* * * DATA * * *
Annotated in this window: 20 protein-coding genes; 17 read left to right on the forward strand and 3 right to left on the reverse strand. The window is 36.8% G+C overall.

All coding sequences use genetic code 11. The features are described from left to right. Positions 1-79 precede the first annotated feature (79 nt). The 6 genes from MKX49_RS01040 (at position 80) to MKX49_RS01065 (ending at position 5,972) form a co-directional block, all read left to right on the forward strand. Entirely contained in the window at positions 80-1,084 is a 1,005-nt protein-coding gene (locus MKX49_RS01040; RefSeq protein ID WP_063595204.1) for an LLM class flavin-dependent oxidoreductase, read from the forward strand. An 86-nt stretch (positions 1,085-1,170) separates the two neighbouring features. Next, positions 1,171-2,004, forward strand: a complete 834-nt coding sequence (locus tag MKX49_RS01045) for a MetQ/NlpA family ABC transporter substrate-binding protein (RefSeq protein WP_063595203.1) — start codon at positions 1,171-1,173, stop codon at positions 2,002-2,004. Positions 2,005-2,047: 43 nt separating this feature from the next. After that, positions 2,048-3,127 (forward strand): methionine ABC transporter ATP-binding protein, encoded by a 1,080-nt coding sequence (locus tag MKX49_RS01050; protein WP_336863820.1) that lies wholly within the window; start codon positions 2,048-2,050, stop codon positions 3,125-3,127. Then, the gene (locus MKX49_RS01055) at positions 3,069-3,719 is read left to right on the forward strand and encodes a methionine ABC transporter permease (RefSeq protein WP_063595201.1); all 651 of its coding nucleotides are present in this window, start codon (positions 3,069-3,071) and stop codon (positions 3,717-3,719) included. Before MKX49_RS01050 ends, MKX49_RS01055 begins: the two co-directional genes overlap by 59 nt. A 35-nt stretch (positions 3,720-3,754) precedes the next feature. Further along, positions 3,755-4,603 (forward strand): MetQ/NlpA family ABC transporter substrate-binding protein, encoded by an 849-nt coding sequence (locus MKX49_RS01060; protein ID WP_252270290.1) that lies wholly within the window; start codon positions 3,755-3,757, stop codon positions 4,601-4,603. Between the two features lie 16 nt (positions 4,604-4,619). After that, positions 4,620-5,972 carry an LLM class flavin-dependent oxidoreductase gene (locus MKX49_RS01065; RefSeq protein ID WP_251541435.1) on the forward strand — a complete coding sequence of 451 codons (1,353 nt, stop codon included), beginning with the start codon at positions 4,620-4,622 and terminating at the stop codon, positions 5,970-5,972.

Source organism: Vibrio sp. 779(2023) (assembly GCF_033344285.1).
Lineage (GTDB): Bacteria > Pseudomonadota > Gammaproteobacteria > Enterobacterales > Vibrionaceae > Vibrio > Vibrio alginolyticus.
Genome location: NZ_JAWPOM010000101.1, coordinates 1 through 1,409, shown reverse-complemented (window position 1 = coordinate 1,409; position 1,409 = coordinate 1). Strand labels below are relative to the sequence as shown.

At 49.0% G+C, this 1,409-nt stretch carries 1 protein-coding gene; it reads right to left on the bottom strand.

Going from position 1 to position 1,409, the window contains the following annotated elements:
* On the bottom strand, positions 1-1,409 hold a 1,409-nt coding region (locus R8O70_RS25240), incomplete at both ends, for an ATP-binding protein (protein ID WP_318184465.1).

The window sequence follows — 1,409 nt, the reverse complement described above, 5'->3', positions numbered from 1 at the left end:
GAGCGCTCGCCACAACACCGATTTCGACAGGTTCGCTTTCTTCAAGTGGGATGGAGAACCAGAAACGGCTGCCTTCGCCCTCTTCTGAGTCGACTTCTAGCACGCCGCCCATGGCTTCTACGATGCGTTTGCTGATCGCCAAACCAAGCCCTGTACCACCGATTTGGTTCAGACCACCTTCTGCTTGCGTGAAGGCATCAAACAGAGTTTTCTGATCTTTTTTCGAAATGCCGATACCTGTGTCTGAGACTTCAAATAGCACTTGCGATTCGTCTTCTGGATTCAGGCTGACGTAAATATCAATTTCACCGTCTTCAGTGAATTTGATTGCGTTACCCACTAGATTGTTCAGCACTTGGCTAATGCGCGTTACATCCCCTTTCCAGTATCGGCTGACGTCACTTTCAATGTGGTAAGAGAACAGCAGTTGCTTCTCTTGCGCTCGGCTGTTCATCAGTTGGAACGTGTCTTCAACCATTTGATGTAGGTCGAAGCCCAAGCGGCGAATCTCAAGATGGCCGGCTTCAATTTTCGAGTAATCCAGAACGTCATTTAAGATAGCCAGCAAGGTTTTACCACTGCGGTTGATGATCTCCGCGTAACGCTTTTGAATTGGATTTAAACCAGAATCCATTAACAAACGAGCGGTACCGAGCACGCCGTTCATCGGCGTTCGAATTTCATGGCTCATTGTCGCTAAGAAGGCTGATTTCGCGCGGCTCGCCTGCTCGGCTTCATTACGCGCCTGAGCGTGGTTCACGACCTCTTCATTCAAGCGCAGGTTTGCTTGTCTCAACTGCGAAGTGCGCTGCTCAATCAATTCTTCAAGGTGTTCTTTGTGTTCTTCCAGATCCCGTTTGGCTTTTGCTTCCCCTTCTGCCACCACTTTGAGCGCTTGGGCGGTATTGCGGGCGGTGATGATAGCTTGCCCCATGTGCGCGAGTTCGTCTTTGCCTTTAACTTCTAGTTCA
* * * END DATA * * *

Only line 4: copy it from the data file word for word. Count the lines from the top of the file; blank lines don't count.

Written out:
Lineage (GTDB): Bacteria > Pseudomonadota > Gammaproteobacteria > Enterobacterales > Vibrionaceae > Vibrio > Vibrio alginolyticus.